Do Content Marketers Compete?

By: Guest | February 28, 2012 | 

Today’s guest post is written by Andy Crestodina

I’m a capitalist, so I love the concept of competition.

I’m in a very “competitive” industry, but I’ve often said I don’t really have competitors.

What I mean is everyone is a potential partner. If you think you’re competing with someone, you just don’t know them well enough yet.

I recently realized many of the people who agree with this philosophy are also doing content marketing.

I began to wonder, do content marketers compete?  

My answer is no.

Why not just ignore the competition?

Or better yet, why not collaborate with them?

Be Original, Just Like Them

In marketing, you may have the same goals as other companies, but if you’re doing content marketing, you really aren’t trying to win the same race. You’re focused on finding your voice, telling your story, and teaching. If we’re all out there being original, when do we meet on the battlefield? If we’re all running in our own directions, is it really a race?

Think about it. You and your “competitor” are both focused on truly knowing yourselves and what makes you different. You’re producing original content, in a genuine voice. You never hear people say, “Hey! They’re unique in the way I’m unique!” If it’s true, than neither of you are unique, and you’re not doing it right.

Collaborate, Cooperate, Compete?

The real victories in web marketing are borne out of collaboration. All the best techniques – guest blogging, sharing, commenting, networking, even speaking on panels – are all so cooperative, anyone who wanted direct competition would soon find themselves sitting out of the game completely.

The dominant culture in social media is positive. Advice is given freely and thank yous are the norm. Negativity directed at competitors in social media is very rare, probably because it would backfire quickly.

Inbound Means Ignoring Competitors?

Inbound marketing is called such because the potential customers come to you. Companies who use inbound typically don’t know who else the potential client is talking to.

And if you’re practicing the true virtues of inbound marketing (“out-teach the competition”) you actually don’t care who you’re competing with. You’re just trying to help the person you’re talking to, and if they hire you, great! If not, no problem. As in, “Oh you’re talking to other companies? Good idea.”

So I don’t recommend competing, or even thinking about the so-called competition. If you meet someone who considers themselves your competitor, it may be awkward at first, but if you keep the conversation going, you’re sure to find they have different specialties, approaches, pricing or timeframes. I would try to help them too.

Except…In SEO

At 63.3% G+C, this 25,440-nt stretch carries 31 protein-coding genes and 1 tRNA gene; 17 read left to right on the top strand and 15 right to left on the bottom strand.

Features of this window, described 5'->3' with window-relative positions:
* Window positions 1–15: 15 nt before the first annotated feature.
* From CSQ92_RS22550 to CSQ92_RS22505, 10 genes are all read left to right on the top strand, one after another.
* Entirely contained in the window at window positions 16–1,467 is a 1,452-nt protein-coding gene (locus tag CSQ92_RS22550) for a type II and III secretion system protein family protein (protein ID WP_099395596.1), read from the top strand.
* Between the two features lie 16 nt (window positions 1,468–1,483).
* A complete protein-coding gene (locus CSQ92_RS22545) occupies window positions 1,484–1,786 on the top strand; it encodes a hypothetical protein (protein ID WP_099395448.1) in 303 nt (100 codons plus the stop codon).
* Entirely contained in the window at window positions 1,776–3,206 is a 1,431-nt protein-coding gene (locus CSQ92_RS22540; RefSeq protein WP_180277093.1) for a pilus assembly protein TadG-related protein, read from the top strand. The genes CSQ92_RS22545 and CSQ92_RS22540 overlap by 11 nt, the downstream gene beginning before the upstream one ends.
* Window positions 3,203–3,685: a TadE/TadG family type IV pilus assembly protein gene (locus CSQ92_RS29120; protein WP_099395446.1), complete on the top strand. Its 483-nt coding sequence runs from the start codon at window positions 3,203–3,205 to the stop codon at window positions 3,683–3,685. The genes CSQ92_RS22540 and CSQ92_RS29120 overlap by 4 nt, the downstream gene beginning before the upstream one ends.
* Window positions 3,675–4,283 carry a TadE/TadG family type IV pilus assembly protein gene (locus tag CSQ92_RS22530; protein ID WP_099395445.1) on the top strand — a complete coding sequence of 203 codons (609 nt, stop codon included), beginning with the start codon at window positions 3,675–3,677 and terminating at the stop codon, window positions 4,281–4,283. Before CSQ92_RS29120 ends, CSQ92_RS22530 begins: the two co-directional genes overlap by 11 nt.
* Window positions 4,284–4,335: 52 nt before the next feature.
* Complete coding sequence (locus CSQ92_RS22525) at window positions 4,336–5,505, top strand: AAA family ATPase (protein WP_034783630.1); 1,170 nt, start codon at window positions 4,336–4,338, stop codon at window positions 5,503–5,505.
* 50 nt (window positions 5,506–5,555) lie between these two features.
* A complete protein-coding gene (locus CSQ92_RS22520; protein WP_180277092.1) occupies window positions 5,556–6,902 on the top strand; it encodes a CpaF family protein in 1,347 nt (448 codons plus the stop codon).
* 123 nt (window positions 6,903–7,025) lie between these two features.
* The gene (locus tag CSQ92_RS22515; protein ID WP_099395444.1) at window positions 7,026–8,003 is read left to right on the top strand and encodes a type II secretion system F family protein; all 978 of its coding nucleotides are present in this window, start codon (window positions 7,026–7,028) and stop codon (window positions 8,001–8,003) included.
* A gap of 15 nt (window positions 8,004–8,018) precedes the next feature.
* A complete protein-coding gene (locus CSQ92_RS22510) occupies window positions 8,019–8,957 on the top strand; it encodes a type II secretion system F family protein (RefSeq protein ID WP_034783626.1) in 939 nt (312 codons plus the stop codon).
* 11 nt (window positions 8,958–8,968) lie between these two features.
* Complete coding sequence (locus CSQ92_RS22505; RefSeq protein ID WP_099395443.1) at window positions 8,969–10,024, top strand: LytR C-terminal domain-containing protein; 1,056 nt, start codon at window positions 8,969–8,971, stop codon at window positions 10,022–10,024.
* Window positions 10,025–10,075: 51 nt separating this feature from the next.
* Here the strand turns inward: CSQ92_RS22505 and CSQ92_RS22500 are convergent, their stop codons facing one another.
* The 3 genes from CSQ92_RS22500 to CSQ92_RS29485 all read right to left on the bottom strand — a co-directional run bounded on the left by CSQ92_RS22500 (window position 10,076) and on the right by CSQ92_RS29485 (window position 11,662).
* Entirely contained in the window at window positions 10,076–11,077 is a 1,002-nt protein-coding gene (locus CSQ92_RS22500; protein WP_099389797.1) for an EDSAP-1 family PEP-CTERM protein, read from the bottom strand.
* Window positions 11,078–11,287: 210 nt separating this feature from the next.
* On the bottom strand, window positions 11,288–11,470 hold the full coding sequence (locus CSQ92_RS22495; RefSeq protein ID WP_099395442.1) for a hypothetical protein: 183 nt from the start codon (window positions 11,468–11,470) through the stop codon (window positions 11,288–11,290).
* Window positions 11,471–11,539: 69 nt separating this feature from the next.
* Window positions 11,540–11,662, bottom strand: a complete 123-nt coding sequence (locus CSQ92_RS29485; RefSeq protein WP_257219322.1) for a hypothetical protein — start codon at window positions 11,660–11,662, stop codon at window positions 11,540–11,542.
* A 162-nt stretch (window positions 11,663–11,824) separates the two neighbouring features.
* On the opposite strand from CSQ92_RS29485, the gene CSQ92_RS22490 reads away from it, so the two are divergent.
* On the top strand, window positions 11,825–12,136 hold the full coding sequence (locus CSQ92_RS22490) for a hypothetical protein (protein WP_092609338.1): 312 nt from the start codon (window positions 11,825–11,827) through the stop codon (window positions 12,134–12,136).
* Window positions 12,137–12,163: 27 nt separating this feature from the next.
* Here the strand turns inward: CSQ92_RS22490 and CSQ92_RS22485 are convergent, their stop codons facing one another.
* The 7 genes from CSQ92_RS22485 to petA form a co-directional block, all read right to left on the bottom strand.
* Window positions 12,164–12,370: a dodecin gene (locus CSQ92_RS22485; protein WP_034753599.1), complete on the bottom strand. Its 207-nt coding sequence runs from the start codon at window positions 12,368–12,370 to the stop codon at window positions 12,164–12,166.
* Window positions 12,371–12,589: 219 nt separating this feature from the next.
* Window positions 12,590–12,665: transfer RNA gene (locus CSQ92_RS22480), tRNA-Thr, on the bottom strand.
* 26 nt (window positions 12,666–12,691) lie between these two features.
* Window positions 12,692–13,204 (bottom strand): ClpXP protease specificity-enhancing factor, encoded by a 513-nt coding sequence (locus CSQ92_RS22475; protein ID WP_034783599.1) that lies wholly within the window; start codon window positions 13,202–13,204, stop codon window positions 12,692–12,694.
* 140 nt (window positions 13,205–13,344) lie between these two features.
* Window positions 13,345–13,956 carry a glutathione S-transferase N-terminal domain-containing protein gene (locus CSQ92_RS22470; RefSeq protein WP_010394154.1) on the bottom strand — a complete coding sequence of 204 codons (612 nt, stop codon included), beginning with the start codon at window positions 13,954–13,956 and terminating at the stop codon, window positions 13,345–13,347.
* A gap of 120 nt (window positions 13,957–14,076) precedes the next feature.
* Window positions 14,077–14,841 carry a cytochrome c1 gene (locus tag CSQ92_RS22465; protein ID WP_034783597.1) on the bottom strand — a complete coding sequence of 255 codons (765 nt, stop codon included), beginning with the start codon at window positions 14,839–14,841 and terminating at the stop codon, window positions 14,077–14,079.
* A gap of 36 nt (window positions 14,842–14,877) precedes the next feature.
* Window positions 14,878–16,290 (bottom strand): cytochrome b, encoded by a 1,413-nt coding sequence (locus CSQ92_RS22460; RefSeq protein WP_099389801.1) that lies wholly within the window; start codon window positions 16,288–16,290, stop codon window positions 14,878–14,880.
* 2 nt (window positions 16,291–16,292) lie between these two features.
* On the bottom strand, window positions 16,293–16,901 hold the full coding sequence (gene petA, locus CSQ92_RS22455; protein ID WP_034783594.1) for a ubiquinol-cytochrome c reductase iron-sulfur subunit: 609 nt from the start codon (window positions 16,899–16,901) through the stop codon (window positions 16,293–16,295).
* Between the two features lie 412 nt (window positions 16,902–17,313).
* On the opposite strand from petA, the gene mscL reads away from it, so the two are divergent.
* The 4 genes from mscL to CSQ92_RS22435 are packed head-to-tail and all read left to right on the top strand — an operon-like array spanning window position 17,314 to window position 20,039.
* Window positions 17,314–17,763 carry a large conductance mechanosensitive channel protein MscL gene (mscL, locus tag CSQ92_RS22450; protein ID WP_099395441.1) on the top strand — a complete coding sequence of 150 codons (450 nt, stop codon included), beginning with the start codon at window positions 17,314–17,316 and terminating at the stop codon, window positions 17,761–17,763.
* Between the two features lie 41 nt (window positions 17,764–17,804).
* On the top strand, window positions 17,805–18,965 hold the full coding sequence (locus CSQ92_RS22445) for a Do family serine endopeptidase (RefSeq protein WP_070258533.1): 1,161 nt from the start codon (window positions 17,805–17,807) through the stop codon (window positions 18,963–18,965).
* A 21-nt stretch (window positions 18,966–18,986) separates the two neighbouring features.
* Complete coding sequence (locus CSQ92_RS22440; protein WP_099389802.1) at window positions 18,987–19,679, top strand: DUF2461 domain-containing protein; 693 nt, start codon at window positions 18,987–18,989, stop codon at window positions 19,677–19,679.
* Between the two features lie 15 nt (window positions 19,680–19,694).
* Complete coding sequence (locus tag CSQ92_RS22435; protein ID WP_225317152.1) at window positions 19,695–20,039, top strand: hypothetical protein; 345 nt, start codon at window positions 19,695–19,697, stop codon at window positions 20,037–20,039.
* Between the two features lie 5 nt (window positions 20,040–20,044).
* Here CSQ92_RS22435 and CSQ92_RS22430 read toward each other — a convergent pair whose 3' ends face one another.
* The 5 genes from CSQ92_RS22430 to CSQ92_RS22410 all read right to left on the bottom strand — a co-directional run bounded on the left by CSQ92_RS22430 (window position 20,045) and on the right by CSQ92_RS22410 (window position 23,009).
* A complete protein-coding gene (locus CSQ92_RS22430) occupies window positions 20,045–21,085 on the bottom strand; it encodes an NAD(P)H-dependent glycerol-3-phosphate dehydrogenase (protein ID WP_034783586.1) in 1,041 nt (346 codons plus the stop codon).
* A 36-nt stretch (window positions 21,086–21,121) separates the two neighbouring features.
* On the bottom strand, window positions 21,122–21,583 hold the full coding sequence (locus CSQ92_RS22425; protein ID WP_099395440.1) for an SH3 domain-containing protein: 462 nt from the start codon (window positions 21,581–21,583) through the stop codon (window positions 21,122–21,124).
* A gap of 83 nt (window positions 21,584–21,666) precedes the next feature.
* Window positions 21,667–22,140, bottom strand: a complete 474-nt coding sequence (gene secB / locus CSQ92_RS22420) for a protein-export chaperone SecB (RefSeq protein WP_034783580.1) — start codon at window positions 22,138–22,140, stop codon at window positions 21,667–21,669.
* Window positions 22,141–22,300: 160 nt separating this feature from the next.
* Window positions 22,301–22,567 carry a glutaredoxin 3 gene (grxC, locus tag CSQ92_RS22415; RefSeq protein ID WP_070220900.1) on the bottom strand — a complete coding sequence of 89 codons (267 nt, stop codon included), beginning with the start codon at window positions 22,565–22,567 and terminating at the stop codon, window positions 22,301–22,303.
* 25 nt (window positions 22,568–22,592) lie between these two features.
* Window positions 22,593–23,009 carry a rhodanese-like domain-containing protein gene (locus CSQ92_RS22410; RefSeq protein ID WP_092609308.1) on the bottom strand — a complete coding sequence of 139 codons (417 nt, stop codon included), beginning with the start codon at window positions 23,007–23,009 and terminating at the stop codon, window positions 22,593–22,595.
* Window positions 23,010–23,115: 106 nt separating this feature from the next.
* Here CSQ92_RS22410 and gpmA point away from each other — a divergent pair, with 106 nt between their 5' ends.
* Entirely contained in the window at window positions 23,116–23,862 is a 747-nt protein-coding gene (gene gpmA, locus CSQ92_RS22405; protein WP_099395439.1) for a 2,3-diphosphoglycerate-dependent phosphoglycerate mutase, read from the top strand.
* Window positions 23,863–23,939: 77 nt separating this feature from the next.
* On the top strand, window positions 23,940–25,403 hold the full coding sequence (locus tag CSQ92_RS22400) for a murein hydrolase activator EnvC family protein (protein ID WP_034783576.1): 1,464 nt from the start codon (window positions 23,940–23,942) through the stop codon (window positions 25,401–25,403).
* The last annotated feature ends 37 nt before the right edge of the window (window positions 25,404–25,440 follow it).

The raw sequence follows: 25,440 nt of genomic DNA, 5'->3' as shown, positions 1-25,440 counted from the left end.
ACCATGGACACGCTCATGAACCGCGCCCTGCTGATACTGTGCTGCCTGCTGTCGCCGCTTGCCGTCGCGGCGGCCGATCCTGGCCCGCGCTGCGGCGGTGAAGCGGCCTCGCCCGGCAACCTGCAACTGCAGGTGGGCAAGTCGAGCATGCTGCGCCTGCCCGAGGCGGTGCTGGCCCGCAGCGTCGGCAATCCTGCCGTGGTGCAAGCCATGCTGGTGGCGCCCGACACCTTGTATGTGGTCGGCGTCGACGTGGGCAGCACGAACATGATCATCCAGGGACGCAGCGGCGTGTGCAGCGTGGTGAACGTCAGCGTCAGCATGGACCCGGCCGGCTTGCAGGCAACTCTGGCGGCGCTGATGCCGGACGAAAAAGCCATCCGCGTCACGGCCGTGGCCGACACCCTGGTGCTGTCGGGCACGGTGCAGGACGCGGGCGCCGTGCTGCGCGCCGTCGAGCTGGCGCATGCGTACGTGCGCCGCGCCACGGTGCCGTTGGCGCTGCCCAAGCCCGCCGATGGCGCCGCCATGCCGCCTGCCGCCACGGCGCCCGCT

As you read this, a giant robot (Google) is giving someone a top 10 list of companies (a search engine results page) for the service you provide (your top keyphrase). This is the ultimate competition.

Search engine rankings are insanely visible, and extremely valuable.  It’s a brutal, to-the-death contest of wills and endurance. Are you in the top 10? The top three?

If you want to compete, compete for rankings. Be ruthless. Never surrender in search!

Andy Crestodina is a 12-year veteran in web marketing and the strategic director of Orbit Media, a Chicago web development firm where he collaborates on content marketing with anyone who is interested. You can find Andy on and Twitter.

  • delwilliams

    @ginidietrich Of course they compete.

  • crestodina

     @delwilliams  Are you sure? I’ve been doing content marketing for years, and I can’t name a single “competitor.”  With the exception of SEO, I can’t think of an example of actual competition… 

  • Just remember consumers don’t benefit when the providers are better friends with each other than they are with their customers. You can only go so far with this concept before you start to break the law. 🙂

  • Byron Fernandez

     andycrestodina THANK YOU. We needed this…timely and poignant. Coming from arts/PR that melded into content, social, inbound I tend to share you stance on the competition :: collaboration frontier. 
    As in most things digital, there are those who seem to lean toward divisive tactics. Can’t empathize. Personally, I’m unfazed by others journeys or destinies toward Truth, and I don’t presume to have all the answers — least of all impose them upon others Free Will. TylerOrchard and I were recently discussing this. 
    Choice is powerful. Unique, original, individual consciousness and identity supplements that manifestation.